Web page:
The party must go on! Queen Elizabeth II was honored with a smaller birthday celebration than usual on Saturday, June 13, amid the COVID-19 crisis.
A small group of soldiers and military musicians paid tribute to the 94-year-old, who wore a green Stewart Parvin outfit, in the quadrangle of Windsor Castle while following social-distancing guidelines. She received a royal salute and watched the 1st Battalion of the Welsh Guards march on castle grounds.
While the monarch’s traditional Trooping the Colour birthday parade was previously canceled amid the coronavirus pandemic, the palace announced earlier this month that the queen’s aides were reworking their plans after U.K. eased up on the stay-at-home order.
“The Queen will view a military ceremony in the Quadrangle of Windsor Castle to mark Her Majesty’s Official Birthday on Saturday 13th June, 2020,” a Buckingham Palace spokesperson said in a statement on June 3. ”The ceremony will be executed by soldiers from the 1st Battalion Welsh Guards, who are currently on Guard at Windsor Castle, and feature music performed by a Band of the Household Division.”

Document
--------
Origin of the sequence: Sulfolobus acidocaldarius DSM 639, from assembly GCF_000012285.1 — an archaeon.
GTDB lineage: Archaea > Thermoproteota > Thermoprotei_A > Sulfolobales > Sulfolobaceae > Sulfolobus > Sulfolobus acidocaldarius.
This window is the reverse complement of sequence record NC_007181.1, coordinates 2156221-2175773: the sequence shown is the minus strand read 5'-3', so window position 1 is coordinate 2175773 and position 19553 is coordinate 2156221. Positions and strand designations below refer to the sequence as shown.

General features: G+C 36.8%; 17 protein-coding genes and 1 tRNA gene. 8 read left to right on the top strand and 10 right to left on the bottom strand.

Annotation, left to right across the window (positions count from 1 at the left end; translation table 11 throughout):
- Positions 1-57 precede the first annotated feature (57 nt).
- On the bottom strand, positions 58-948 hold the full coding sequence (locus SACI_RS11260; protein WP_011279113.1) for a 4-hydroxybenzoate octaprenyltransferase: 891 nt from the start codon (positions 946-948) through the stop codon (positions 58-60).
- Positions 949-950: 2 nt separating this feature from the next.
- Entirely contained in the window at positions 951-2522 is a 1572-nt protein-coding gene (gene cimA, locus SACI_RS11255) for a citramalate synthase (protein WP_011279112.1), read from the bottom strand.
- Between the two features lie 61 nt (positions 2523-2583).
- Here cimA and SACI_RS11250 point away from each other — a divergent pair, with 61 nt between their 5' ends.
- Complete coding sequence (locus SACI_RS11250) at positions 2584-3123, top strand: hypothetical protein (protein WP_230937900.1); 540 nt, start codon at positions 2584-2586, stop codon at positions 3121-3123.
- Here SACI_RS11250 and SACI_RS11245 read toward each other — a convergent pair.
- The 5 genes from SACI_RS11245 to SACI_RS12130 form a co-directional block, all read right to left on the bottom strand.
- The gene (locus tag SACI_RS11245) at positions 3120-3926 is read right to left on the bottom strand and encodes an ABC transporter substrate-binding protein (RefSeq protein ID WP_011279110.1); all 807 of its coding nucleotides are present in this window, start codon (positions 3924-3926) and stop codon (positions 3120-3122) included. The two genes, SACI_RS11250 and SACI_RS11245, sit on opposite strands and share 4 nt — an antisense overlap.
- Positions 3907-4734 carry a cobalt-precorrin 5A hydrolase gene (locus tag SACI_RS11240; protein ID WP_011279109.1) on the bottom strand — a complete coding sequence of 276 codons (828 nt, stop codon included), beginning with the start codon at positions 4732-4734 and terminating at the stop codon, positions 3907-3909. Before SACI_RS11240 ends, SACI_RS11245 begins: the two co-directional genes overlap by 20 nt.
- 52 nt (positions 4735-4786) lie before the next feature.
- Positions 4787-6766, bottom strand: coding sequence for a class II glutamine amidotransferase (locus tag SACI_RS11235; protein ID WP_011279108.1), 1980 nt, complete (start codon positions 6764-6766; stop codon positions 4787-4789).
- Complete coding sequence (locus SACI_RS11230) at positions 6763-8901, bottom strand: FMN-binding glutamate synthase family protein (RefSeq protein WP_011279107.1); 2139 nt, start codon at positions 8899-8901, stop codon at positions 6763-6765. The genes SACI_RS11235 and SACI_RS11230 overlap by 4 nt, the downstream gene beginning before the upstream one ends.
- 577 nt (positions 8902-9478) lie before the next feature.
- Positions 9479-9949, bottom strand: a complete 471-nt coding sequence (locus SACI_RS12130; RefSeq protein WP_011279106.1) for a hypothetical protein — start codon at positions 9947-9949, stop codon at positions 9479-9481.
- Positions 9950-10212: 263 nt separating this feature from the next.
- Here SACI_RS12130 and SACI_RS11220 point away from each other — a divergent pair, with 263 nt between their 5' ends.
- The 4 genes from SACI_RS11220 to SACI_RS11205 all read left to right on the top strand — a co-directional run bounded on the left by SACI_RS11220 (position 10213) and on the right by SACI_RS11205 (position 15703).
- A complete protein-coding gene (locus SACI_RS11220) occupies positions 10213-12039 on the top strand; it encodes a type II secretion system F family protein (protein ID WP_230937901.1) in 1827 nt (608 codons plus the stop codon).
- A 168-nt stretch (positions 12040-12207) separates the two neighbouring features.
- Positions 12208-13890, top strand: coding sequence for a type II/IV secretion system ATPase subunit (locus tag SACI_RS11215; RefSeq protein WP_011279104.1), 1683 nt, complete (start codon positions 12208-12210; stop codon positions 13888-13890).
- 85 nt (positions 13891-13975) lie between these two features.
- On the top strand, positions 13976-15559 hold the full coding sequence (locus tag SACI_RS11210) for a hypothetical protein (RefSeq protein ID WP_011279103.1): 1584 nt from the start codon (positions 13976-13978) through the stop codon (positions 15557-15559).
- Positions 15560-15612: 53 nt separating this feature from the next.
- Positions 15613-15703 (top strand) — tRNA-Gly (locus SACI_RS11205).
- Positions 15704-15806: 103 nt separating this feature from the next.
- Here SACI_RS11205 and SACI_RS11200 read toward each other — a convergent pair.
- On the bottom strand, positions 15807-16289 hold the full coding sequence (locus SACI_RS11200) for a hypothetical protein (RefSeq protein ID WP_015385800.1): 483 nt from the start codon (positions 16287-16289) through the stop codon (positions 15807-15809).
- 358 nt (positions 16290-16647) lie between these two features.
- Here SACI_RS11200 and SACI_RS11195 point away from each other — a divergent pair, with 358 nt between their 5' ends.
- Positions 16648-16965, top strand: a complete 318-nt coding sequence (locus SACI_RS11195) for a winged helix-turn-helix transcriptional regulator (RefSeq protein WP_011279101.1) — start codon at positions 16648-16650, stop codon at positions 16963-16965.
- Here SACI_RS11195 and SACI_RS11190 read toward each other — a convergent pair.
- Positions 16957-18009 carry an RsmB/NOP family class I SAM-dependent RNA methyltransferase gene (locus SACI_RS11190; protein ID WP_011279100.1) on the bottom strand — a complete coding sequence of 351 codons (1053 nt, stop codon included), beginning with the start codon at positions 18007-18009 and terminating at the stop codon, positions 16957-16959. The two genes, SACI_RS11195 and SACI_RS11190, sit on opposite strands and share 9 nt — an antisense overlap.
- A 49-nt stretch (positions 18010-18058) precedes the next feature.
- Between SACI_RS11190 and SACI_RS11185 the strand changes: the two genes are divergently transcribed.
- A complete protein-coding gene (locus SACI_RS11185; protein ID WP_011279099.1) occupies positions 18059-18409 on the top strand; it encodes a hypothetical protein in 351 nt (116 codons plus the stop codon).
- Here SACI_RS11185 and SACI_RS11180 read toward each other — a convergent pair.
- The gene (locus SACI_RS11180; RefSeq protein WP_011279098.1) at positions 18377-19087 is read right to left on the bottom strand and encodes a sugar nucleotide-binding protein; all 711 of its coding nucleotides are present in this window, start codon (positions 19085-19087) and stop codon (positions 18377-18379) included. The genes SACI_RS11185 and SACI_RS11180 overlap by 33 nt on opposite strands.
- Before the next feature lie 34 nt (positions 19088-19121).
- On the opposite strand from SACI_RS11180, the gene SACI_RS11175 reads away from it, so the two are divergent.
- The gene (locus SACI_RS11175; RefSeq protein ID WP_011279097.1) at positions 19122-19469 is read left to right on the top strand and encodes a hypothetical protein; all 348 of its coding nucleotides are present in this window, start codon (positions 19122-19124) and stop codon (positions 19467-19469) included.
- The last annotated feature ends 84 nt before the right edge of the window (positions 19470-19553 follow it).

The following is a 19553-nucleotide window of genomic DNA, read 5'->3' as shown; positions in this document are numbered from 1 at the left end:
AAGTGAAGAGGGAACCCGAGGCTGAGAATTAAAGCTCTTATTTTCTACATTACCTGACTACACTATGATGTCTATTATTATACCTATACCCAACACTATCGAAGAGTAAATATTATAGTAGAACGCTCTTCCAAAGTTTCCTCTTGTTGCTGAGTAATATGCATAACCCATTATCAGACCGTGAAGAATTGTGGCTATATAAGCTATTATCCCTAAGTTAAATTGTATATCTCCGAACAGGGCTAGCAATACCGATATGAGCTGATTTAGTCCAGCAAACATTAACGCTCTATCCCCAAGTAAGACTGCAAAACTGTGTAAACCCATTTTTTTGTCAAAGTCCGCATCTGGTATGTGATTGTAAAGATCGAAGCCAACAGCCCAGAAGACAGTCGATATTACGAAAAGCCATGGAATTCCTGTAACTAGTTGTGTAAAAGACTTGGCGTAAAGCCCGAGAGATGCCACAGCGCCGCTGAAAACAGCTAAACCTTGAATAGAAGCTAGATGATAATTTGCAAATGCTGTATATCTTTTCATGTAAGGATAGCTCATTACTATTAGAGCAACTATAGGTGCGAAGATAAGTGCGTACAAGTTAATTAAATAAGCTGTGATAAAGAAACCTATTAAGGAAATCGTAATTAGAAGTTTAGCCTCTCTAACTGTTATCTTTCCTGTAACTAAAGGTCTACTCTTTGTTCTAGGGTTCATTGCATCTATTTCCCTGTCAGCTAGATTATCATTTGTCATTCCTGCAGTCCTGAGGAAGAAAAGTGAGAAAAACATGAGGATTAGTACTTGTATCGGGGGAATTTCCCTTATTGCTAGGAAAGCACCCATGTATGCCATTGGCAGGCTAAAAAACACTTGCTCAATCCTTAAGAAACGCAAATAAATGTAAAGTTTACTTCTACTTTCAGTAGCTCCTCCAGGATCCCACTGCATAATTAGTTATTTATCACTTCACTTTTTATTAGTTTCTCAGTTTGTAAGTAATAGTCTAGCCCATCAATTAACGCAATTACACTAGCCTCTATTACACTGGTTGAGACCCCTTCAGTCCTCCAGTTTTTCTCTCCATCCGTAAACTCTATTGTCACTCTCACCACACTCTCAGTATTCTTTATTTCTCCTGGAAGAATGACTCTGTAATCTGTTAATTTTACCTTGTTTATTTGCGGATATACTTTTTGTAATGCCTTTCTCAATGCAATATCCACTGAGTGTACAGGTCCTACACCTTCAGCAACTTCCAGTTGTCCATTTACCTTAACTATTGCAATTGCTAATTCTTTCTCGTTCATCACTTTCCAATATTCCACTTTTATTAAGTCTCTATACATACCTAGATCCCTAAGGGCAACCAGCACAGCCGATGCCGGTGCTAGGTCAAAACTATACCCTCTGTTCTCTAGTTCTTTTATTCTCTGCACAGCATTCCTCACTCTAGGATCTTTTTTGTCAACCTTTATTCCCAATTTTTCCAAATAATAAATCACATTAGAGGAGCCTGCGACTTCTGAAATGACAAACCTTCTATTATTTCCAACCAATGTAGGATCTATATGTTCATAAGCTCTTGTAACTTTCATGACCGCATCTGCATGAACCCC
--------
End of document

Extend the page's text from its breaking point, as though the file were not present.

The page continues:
Days before the celebration, Elizabeth participated in her first public video chat with care workers from the Carers Trust to mark Carers Week 2020.
“It’s interesting listening to all your tales and stories,” she said in the clip shared by the royal family on Thursday, June 11. “I’m very impressed by what you have achieved already. I’m very glad to have been able to join you today.”
Back in April, on the queen’s actual birthday, Us confirmed that she was in touch with Prince Harry and Meghan Markle via a video call. The monarch hasn’t seen the Duke and Duchess of Sussex in person in recent months. While Harry, 35, and Meghan, 38, were set to return to London from Los Angeles for their son Archie’s 1st birthday in May, they were forced to cancel their trip amid the pandemic.
Prince Charles was among the 290,000 people in the U.K. who tested positive for COVID-19 in recent months. While the 71-year-old prince has since recovered, there are more than 40,000 reported COVID-19 deaths in the U.K.
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